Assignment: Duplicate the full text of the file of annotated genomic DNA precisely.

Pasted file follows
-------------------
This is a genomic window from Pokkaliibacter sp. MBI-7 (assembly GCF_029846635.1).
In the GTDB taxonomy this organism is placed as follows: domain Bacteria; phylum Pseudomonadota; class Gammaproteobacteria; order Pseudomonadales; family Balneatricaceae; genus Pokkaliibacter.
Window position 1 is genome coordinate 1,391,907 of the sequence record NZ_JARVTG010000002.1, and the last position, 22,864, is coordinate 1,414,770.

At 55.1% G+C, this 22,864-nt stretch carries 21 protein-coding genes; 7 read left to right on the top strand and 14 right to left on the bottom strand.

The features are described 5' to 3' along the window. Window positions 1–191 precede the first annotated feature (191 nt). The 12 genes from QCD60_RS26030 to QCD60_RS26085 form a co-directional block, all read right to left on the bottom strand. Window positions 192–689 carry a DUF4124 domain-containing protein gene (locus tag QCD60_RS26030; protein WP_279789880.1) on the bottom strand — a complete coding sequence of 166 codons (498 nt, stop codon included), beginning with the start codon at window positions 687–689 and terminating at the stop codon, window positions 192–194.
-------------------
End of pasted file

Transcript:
This is a genomic window from Pokkaliibacter sp. MBI-7 (assembly GCF_029846635.1).
In the GTDB taxonomy this organism is placed as follows: domain Bacteria; phylum Pseudomonadota; class Gammaproteobacteria; order Pseudomonadales; family Balneatricaceae; genus Pokkaliibacter.
Window position 1 is genome coordinate 1,391,907 of the sequence record NZ_JARVTG010000002.1, and the last position, 22,864, is coordinate 1,414,770.

At 55.1% G+C, this 22,864-nt stretch carries 21 protein-coding genes; 7 read left to right on the top strand and 14 right to left on the bottom strand.

The features are described 5' to 3' along the window. Window positions 1–191 precede the first annotated feature (191 nt). The 12 genes from QCD60_RS26030 to QCD60_RS26085 form a co-directional block, all read right to left on the bottom strand. Window positions 192–689 carry a DUF4124 domain-containing protein gene (locus tag QCD60_RS26030; protein WP_279789880.1) on the bottom strand — a complete coding sequence of 166 codons (498 nt, stop codon included), beginning with the start codon at window positions 687–689 and terminating at the stop codon, window positions 192–194.